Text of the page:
Tuesday, May 6, 2008
That's Gotta Hurt
Cannery Row in Monterey, California, made famous by John Steinbeck, flocked to by tourists for the dramatic coastline, popular aquarium and fresh seafood. Now, add to the list of Cannery Row points of interest the place where Marc Lipton (the man whose knee you see above) lost control of his motorcycle, sliding 50 feet, according to this KSBW story. The scrape, to Lipton, looks like the Virgin Mary and he cites the resemblance as the reason why he did not suffer a more severe injury. Lipton was close to home, so he wasn’t wearing leather chaps. The scrape does have that hooded Virgin Mary shape. Lucky as Lipton was, that really has to hurt. I can't imagine getting home and going right for my camera. I wonder how it will scar. No word on the condition of the bike.
Many Madonna of the Toast stories originate in California, which makes sense since it is the state that bore many iconographic American images (thanks, Hollywood). Steinbeck certainly played a hand in crafting California into the American psyche with his astounding and acute renderings and responses to Manifest Destiny.
Steinbeck did cast his gaze beyond the US, however, so here is some extra credit reading: a travel essay written by him about Positano, Italy, which first appeared in a 1953 issue of Harper’s Bazaar. The piece details the drive from Rome and the goings on of this ancient Amalfi Coast town. The writing is straight travelogue with ample examples of the local color (like the embittered cobbler who is convinced that all of his shoe designs are stolen by the designers in the cities).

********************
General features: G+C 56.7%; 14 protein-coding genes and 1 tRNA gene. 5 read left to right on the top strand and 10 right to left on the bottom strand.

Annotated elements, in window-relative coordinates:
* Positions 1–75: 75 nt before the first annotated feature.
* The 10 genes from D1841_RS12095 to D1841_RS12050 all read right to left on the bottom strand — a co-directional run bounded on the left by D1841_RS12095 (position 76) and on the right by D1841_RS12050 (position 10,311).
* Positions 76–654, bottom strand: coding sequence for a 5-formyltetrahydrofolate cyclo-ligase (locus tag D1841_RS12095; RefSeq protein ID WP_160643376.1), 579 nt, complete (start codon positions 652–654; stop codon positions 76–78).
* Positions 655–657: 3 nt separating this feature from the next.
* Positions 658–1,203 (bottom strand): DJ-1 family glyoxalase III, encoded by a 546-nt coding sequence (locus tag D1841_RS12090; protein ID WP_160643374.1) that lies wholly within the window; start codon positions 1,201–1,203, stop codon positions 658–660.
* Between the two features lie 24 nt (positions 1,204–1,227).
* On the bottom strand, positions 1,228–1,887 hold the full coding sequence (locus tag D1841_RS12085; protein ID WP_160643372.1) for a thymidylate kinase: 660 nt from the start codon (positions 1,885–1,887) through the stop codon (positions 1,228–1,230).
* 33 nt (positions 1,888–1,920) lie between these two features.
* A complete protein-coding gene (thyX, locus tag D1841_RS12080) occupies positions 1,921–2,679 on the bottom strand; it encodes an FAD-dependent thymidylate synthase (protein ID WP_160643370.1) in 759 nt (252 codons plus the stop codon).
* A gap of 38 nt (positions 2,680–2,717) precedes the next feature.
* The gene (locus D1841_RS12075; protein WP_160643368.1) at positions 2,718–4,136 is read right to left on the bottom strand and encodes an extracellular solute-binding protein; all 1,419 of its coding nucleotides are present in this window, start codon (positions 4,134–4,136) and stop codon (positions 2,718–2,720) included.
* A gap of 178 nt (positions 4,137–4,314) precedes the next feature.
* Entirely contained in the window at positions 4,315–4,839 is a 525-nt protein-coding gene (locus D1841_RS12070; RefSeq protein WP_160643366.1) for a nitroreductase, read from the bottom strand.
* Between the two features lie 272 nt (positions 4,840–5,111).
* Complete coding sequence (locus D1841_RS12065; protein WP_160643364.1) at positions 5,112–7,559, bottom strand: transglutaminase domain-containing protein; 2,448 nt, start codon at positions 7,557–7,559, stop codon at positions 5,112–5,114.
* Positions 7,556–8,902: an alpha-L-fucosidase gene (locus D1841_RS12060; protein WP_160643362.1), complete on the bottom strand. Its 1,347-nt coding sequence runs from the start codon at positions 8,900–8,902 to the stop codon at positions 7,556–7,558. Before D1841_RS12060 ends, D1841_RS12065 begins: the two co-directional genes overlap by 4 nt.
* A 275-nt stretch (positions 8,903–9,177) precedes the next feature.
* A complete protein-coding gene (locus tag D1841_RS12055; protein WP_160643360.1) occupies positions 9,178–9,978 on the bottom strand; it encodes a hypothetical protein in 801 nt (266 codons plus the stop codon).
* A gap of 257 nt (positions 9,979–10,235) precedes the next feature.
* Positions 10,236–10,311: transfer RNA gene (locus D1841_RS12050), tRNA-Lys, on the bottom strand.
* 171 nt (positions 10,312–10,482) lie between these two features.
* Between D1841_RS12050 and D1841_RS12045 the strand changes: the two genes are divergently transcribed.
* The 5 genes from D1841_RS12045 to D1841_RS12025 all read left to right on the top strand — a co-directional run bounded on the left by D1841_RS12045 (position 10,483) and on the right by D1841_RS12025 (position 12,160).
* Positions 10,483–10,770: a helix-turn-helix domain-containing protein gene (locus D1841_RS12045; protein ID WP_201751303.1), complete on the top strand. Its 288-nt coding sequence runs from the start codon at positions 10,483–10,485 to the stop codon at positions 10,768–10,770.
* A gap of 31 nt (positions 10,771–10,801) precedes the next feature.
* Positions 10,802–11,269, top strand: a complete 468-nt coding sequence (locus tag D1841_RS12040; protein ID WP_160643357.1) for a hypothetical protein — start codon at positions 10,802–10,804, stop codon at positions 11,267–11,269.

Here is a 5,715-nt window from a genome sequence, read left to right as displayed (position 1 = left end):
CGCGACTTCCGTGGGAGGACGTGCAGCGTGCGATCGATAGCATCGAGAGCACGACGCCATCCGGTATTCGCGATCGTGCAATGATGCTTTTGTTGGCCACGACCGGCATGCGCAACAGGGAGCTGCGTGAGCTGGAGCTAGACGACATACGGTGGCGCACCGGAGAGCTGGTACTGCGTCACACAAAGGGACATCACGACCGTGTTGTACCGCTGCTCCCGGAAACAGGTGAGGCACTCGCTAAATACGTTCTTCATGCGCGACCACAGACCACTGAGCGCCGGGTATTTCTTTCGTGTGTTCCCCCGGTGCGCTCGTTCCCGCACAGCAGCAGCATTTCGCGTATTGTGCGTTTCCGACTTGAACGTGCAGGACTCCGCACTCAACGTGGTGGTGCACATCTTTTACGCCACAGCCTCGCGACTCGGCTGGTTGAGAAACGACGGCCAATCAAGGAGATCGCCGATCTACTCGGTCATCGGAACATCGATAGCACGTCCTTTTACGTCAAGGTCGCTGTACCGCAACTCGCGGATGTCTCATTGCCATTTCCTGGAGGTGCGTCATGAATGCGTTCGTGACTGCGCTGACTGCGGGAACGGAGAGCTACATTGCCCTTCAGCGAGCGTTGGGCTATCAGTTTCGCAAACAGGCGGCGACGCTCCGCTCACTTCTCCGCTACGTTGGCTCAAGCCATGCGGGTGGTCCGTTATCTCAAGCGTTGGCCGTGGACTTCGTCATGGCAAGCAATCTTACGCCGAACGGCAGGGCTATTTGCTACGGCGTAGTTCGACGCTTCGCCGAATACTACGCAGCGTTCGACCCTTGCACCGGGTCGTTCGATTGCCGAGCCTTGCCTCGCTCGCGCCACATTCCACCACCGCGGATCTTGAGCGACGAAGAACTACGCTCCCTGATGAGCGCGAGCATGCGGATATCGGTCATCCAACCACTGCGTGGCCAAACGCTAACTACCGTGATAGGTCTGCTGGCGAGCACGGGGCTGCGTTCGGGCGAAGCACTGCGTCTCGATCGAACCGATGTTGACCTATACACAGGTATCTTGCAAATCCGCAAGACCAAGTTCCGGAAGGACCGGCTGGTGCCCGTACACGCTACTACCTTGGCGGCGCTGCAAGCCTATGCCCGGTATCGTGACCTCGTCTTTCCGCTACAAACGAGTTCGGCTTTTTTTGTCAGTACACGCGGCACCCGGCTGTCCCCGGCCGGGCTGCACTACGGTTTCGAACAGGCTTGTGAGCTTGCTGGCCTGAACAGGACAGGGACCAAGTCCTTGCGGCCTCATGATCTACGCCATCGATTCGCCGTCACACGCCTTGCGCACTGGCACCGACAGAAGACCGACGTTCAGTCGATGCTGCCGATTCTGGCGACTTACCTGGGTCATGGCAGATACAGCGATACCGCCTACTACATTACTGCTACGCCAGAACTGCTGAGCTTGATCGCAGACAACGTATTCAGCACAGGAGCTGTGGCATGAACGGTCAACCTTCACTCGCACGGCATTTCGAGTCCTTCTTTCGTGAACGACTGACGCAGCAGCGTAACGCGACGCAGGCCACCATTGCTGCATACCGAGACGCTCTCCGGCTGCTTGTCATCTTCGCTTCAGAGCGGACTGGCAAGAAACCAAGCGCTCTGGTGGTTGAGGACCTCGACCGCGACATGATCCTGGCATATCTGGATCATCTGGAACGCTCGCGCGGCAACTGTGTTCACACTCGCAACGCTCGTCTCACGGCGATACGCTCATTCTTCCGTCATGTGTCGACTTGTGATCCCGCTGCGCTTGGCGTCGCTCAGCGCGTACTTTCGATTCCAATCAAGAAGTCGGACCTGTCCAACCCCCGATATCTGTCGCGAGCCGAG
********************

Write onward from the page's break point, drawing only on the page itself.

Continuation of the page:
Germane to this blog, however, is this story of the town’s very own Virgin Mary sighting, involving the church above, Santa Maria Assunta (no reason to paraphrase Steinbeck):
Like most Italian towns Positano has its miraculous picture. It is a Byzantine representation of the Virgin Mary. Once long ago, the story goes, the Saracenic pirates raided the town and among other things carried away this picture. But they had no sooner put to sea when a vision came to them which so stunned them that they returned the picture. Every year on August 15, this incident is reenacted with great fury and some bloodshed. In the night the half-naked pirates attack the town which is defended by Positanese men-at-arms dressed in armor. Some of this fighting gets pretty serious. The pirates then go to the church and carry the holy picture off into the night. Now comes the big moment. As soon as they have disappeared into the darkness, a bright and flaming image of an angel appears in the sky. At present General Mark Clark is the sponsor of this miracle. He gave the town a surplus Air Force barrage balloon [my hyperlink]. Then very soon the pirates return their boats and restore the picture to the church and everybody marches and sings and has a good time.
I love the fact that the "flaming image of an angel" is achieved using a World War II leftover! War and religion have always walked hand-in-hand I suppose.
Anyone else in the mood for a trip to Italy?